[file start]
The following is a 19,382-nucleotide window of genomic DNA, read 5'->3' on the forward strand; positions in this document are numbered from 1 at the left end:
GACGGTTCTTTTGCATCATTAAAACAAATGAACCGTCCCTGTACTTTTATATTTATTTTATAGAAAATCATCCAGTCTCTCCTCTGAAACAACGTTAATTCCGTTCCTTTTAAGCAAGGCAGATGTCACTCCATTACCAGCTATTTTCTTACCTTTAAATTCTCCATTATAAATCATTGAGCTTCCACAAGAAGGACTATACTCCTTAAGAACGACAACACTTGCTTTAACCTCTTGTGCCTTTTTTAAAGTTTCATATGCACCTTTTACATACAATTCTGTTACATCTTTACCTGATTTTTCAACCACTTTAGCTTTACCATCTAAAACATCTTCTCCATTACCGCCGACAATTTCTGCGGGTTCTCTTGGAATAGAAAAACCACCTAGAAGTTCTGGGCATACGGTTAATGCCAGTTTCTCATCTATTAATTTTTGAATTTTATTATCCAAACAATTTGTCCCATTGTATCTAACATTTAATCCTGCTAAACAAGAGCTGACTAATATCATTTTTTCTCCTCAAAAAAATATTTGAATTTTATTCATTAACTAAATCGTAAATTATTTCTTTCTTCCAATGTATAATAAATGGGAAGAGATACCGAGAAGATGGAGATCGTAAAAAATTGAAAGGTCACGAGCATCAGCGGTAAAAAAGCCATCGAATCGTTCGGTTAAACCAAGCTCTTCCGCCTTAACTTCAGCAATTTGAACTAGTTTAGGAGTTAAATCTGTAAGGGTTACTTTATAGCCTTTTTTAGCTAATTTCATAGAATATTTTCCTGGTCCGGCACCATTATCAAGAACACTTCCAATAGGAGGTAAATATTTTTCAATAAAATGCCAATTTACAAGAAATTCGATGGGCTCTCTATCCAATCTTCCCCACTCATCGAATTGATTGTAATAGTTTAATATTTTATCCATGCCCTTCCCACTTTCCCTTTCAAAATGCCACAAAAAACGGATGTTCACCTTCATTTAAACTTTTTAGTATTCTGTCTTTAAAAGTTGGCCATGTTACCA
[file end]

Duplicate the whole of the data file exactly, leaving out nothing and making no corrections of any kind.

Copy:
The following is a 19,382-nucleotide window of genomic DNA, read 5'->3' on the forward strand; positions in this document are numbered from 1 at the left end:
GACGGTTCTTTTGCATCATTAAAACAAATGAACCGTCCCTGTACTTTTATATTTATTTTATAGAAAATCATCCAGTCTCTCCTCTGAAACAACGTTAATTCCGTTCCTTTTAAGCAAGGCAGATGTCACTCCATTACCAGCTATTTTCTTACCTTTAAATTCTCCATTATAAATCATTGAGCTTCCACAAGAAGGACTATACTCCTTAAGAACGACAACACTTGCTTTAACCTCTTGTGCCTTTTTTAAAGTTTCATATGCACCTTTTACATACAATTCTGTTACATCTTTACCTGATTTTTCAACCACTTTAGCTTTACCATCTAAAACATCTTCTCCATTACCGCCGACAATTTCTGCGGGTTCTCTTGGAATAGAAAAACCACCTAGAAGTTCTGGGCATACGGTTAATGCCAGTTTCTCATCTATTAATTTTTGAATTTTATTATCCAAACAATTTGTCCCATTGTATCTAACATTTAATCCTGCTAAACAAGAGCTGACTAATATCATTTTTTCTCCTCAAAAAAATATTTGAATTTTATTCATTAACTAAATCGTAAATTATTTCTTTCTTCCAATGTATAATAAATGGGAAGAGATACCGAGAAGATGGAGATCGTAAAAAATTGAAAGGTCACGAGCATCAGCGGTAAAAAAGCCATCGAATCGTTCGGTTAAACCAAGCTCTTCCGCCTTAACTTCAGCAATTTGAACTAGTTTAGGAGTTAAATCTGTAAGGGTTACTTTATAGCCTTTTTTAGCTAATTTCATAGAATATTTTCCTGGTCCGGCACCATTATCAAGAACACTTCCAATAGGAGGTAAATATTTTTCAATAAAATGCCAATTTACAAGAAATTCGATGGGCTCTCTATCCAATCTTCCCCACTCATCGAATTGATTGTAATAGTTTAATATTTTATCCATGCCCTTCCCACTTTCCCTTTCAAAATGCCACAAAAAACGGATGTTCACCTTCATTTAAACTTTTTAGTATTCTGTCTTTAAAAGTTGGCCATGTTACCA